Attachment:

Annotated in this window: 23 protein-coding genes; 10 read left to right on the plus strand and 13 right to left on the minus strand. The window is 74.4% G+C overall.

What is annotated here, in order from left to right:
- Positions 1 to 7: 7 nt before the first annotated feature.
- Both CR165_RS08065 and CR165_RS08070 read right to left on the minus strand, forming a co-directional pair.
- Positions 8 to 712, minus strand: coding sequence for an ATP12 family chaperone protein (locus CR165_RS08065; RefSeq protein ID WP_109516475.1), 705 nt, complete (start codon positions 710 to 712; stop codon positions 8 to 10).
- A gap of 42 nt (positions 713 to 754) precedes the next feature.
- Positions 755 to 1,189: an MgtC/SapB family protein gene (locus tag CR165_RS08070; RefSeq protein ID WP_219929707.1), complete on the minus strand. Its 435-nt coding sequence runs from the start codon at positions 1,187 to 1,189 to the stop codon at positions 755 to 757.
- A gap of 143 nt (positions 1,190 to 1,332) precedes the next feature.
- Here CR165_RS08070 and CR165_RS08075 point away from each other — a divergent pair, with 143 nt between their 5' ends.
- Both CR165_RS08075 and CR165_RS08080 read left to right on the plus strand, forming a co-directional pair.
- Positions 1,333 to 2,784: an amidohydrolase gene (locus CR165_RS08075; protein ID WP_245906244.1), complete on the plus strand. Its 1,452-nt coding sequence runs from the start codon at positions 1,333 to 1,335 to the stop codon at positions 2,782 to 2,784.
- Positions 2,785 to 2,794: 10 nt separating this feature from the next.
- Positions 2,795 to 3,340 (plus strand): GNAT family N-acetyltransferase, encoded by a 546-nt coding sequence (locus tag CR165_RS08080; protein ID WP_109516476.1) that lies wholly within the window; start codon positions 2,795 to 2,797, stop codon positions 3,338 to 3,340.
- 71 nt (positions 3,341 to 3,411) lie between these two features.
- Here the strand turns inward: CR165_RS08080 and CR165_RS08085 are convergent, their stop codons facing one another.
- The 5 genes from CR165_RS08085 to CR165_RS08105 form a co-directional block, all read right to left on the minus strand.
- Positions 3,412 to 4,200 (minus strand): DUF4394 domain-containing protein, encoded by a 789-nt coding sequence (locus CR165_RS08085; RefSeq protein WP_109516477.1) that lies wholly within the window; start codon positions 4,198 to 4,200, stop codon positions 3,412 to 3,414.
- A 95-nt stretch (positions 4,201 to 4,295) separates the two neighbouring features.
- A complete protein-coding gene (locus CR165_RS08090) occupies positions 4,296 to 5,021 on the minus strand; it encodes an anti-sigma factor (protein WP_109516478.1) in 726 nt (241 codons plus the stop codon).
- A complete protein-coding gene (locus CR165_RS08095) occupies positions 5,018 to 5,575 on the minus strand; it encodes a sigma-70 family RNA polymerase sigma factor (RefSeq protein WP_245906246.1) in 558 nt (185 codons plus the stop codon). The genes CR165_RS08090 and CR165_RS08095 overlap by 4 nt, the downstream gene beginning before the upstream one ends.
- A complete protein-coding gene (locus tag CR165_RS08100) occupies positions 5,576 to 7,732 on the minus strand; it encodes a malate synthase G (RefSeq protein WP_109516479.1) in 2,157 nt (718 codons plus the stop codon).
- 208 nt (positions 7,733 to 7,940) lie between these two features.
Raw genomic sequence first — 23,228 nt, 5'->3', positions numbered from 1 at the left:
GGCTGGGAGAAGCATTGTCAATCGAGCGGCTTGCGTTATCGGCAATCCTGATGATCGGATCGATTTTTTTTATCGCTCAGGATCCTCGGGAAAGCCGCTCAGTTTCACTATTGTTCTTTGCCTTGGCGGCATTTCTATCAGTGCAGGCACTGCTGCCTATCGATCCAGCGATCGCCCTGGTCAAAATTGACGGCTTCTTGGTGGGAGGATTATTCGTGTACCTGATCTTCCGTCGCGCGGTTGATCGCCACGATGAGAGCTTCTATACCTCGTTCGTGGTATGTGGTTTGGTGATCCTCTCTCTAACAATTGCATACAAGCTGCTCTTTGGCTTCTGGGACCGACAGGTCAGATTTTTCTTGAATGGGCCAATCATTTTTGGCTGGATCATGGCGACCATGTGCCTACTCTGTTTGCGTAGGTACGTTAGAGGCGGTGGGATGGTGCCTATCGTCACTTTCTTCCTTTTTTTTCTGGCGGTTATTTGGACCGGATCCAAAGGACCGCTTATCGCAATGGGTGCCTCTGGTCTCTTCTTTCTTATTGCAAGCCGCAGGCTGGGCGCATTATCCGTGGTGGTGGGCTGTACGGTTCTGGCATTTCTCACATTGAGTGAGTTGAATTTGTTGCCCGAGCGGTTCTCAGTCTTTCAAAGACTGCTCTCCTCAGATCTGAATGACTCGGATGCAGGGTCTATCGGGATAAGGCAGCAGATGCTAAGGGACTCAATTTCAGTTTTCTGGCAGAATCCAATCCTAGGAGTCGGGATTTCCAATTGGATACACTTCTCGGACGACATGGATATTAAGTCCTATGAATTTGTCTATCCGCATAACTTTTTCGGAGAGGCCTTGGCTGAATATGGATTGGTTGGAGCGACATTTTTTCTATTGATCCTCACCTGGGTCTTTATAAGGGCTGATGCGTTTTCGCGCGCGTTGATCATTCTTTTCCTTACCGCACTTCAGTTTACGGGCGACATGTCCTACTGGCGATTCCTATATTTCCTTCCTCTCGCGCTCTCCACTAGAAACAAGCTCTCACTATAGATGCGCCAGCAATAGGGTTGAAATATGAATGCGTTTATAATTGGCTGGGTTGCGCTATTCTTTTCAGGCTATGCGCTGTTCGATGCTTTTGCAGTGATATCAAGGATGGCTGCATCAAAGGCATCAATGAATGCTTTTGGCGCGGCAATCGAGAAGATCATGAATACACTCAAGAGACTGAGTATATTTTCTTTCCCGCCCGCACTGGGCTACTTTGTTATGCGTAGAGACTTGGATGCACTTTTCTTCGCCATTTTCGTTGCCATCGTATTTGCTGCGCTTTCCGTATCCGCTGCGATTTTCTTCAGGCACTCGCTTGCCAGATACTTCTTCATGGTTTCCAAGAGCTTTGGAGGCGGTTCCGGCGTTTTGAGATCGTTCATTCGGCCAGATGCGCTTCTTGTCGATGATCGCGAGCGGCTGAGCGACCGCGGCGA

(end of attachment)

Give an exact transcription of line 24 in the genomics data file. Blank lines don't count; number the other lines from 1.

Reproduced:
GGCTGGGAGAAGCATTGTCAATCGAGCGGCTTGCGTTATCGGCAATCCTGATGATCGGATCGATTTTTTTTATCGCTCAGGATCCTCGGGAAAGCCGCTCAGTTTCACTATTGTTCTTTGCCTTGGCGGCATTTCTATCAGTGCAGGCACTGCTGCCTATCGATCCAGCGATCGCCCTGGTCAAAATTGACGGCTTCTTGGTGGGAGGATTATTCGTGTACCTGATCTTCCGTCGCGCGGTTGATCGCCACGATGAGAGCTTCTATACCTCGTTCGTGGTATGTGGTTTGGTGATCCTCTCTCTAACAATTGCATACAAGCTGCTCTTTGGCTTCTGGGACCGACAGGTCAGATTTTTCTTGAATGGGCCAATCATTTTTGGCTGGATCATGGCGACCATGTGCCTACTCTGTTTGCGTAGGTACGTTAGAGGCGGTGGGATGGTGCCTATCGTCACTTTCTTCCTTTTTTTTCTGGCGGTTATTTGGACCGGATCCAAAGGACCGCTTATCGCAATGGGTGCCTCTGGTCTCTTCTTTCTTATTGCAAGCCGCAGGCTGGGCGCATTATCCGTGGTGGTGGGCTGTACGGTTCTGGCATTTCTCACATTGAGTGAGTTGAATTTGTTGCCCGAGCGGTTCTCAGTCTTTCAAAGACTGCTCTCCTCAGATCTGAATGACTCGGATGCAGGGTCTATCGGGATAAGGCAGCAGATGCTAAGGGACTCAATTTCAGTTTTCTGGCAGAATCCAATCCTAGGAGTCGGGATTTCCAATTGGATACACTTCTCGGACGACATGGATATTAAGTCCTATGAATTTGTCTATCCGCATAACTTTTTCGGAGAGGCCTTGGCTGAATATGGATTGGTTGGAGCGACATTTTTTCTATTGATCCTCACCTGGGTCTTTATAAGGGCTGATGCGTTTTCGCGCGCGTTGATCATTCTTTTCCTTACCGCACTTCAGTTTACGGGCGACATGTCCTACTGGCGATTCCTATATTTCCTTCCTCTCGCGCTCTCCACTAGAAACAAGCTCTCACTATAGATGCGCCAGCAATAGGGTTGAAATATGAATGCGTTTATAATTGGCTGGGTTGCGCTATTCTTTTCAGGCTATGCGCTGTTCGATGCTTTTGCAGTGATATCAAGGATGGCTGCATCAAAGGCATCAATGAATGCTTTTGGCGCGGCAATCGAGAAGATCATGAATACACTCAAGAGACTGAGTATATTTTCTTTCCCGCCCGCACTGGGCTACTTTGTTATGCGTAGAGACTTGGATGCACTTTTCTTCGCCATTTTCGTTGCCATCGTATTTGCTGCGCTTTCCGTATCCGCTGCGATTTTCTTCAGGCACTCGCTTGCCAGATACTTCTTCATGGTTTCCAAGAGCTTTGGAGGCGGTTCCGGCGTTTTGAGATCGTTCATTCGGCCAGATGCGCTTCTTGTCGATGATCGCGAGCGGCTGAGCGACCGCGGCGA